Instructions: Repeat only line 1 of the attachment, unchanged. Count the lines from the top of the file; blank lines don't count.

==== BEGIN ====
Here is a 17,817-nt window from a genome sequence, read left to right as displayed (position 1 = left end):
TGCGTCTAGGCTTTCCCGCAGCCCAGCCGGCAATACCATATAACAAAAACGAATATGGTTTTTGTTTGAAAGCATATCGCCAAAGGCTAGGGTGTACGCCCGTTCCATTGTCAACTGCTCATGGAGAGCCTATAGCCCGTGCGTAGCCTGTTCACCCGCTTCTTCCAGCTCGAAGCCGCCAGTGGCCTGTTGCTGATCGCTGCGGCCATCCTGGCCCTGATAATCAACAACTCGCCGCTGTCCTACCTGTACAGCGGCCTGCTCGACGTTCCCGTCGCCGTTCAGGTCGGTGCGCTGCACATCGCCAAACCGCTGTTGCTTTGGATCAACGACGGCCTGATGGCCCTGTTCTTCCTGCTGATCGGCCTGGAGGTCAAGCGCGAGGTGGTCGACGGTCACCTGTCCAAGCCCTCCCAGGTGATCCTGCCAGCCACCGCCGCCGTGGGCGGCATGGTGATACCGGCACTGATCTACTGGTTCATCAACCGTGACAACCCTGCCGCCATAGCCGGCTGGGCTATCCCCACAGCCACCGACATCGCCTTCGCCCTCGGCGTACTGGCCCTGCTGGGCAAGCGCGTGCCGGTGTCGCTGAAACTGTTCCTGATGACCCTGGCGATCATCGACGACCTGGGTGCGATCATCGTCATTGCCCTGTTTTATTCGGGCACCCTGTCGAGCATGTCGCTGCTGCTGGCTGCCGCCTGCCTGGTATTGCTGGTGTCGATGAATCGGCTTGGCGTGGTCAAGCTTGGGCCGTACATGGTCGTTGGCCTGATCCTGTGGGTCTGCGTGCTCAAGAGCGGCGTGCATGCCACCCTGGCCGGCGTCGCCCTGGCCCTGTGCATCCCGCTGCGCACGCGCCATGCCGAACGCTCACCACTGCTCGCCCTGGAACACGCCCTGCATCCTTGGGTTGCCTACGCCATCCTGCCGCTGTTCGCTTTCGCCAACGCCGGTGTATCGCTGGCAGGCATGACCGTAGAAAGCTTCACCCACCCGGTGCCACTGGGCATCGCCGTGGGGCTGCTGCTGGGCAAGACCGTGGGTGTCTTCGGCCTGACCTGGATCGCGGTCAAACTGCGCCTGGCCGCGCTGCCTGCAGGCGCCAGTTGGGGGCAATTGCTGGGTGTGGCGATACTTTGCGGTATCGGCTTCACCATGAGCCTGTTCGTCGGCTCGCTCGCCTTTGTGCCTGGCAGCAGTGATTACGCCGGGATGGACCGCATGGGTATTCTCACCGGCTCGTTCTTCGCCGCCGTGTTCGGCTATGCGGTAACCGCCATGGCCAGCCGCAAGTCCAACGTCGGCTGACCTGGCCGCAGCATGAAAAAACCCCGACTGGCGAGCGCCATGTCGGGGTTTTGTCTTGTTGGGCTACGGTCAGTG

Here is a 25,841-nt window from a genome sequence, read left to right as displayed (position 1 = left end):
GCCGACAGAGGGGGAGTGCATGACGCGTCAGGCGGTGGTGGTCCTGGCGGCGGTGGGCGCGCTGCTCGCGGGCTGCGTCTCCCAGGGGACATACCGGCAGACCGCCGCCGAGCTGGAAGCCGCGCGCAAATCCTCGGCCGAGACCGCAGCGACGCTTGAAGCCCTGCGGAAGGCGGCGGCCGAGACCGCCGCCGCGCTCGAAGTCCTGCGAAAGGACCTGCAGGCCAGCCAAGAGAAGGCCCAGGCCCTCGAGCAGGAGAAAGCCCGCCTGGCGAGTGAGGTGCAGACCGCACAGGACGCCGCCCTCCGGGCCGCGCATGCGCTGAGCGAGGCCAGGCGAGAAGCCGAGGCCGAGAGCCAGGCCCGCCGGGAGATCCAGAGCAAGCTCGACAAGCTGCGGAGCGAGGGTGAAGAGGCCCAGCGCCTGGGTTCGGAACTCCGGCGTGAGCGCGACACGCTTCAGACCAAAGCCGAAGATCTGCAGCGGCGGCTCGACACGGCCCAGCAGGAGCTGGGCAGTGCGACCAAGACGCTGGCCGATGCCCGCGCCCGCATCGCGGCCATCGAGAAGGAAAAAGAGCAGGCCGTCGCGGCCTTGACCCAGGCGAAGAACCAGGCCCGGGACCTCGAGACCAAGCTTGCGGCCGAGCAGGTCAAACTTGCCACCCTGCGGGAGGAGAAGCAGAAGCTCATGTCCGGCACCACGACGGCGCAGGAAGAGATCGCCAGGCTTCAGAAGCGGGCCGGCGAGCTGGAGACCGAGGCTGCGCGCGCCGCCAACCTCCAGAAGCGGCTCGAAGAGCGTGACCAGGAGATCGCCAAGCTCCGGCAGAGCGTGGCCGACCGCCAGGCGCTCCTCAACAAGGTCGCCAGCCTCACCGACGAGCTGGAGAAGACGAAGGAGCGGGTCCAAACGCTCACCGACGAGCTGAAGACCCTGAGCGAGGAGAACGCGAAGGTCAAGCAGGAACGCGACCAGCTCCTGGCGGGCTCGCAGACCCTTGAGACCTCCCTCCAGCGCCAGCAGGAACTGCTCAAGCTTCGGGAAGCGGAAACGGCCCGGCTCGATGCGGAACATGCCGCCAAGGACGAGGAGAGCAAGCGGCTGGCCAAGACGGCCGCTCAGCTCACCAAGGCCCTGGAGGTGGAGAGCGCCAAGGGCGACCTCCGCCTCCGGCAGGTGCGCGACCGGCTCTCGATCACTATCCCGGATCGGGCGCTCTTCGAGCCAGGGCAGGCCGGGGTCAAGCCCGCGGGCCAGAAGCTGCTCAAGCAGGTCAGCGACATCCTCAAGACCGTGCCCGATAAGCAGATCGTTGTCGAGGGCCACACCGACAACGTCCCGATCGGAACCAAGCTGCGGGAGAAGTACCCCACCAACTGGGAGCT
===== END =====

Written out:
Here is a 17,817-nt window from a genome sequence, read left to right as displayed (position 1 = left end):